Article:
“This study supports the need for urgent government action to optimise health in our children, protecting future generations. We also hope this provides further evidence to motivate us all to make better lifestyle choices, to improve our health and reduce the risk of developing chronic disease.”

About this diet and brain health research news

Author: Annie Slinn
Source: University of Warwick
Contact: Annie Slinn – University of Warwick
Image: The image is credited to Neuroscience News

Original Research: Open access.
Associations of dietary patterns with brain health from behavioral, neuroimaging, biochemical and genetic analyses” by Jianfeng Feng et al. Nature


Associations of dietary patterns with brain health from behavioral, neuroimaging, biochemical and genetic analyses

Food preferences significantly influence dietary choices, yet understanding natural dietary patterns in populations remains limited.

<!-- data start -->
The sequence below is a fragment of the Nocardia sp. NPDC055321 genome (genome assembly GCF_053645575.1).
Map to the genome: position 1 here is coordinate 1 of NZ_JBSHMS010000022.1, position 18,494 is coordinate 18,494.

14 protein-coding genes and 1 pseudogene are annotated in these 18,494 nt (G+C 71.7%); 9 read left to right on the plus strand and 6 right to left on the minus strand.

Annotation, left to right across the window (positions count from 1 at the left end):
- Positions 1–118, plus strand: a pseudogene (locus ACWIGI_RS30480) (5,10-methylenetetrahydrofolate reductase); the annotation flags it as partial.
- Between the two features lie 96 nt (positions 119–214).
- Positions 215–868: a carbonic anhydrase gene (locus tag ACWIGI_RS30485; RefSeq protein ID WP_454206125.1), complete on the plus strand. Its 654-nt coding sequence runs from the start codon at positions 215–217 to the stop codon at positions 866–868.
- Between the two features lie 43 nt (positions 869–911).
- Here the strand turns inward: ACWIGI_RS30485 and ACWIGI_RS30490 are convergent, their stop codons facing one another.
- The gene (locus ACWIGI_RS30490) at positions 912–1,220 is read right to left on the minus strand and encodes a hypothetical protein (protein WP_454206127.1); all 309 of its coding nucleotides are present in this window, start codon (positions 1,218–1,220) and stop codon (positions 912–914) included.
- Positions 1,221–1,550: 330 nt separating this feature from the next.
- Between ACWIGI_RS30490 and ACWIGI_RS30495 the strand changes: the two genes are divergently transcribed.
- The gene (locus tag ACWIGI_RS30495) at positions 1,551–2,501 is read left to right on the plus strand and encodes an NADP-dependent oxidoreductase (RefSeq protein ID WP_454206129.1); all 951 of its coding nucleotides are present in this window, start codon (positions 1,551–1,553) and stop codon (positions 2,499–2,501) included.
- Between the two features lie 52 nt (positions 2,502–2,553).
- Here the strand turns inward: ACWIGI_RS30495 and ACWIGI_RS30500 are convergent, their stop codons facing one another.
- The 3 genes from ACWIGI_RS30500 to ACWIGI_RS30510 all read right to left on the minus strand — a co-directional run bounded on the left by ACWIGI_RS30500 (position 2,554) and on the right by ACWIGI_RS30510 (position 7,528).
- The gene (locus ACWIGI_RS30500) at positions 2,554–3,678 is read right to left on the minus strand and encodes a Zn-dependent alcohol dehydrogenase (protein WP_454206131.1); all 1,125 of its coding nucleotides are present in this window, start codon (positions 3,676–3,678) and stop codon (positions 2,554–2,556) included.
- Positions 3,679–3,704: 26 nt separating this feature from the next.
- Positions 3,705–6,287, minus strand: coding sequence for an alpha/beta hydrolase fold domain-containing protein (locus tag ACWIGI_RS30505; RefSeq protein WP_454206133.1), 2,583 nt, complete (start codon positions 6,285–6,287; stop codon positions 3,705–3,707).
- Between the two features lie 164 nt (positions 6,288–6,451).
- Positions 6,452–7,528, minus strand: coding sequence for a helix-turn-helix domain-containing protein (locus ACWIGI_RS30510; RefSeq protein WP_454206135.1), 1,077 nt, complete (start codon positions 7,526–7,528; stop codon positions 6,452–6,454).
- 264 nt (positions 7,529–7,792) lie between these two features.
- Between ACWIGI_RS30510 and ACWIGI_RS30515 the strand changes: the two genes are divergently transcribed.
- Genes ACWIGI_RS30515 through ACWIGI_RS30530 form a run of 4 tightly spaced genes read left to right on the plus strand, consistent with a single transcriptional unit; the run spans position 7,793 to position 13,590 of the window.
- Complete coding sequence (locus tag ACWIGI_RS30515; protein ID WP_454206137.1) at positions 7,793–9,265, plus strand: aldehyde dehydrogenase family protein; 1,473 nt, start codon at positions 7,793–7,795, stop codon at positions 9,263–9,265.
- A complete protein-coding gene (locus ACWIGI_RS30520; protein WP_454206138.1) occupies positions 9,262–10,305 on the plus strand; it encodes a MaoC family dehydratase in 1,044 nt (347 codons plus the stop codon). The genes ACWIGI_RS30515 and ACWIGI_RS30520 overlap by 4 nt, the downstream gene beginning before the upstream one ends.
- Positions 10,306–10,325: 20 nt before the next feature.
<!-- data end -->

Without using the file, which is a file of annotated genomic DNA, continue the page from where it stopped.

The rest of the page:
Here we identifiy four dietary subtypes by applying data-driven approaches to food-liking data from 181,990 UK Biobank participants: ‘starch-free or reduced-starch’ (subtype 1), ‘vegetarian’ (subtype 2), ‘high protein and low fiber’ (subtype 3) and ‘balanced’ (subtype 4).

These subtypes varied in diverse brain health domains. The individuals with a balanced diet demonstrated better mental health and superior cognitive functions relative to other three subtypes.

Compared with subtype 4, subtype 3 displayed lower gray matter volumes in regions such as the postcentral gyrus, while subtype 2 showed higher volumes in thalamus and precuneus.

Genome-wide association analyses identified 16 genes different between subtype 3 and subtype 4, enriched in biological processes related to mental health and cognition.

These findings provide new insights into naturally developed dietary patterns, highlighting the importance of a balanced diet for brain health.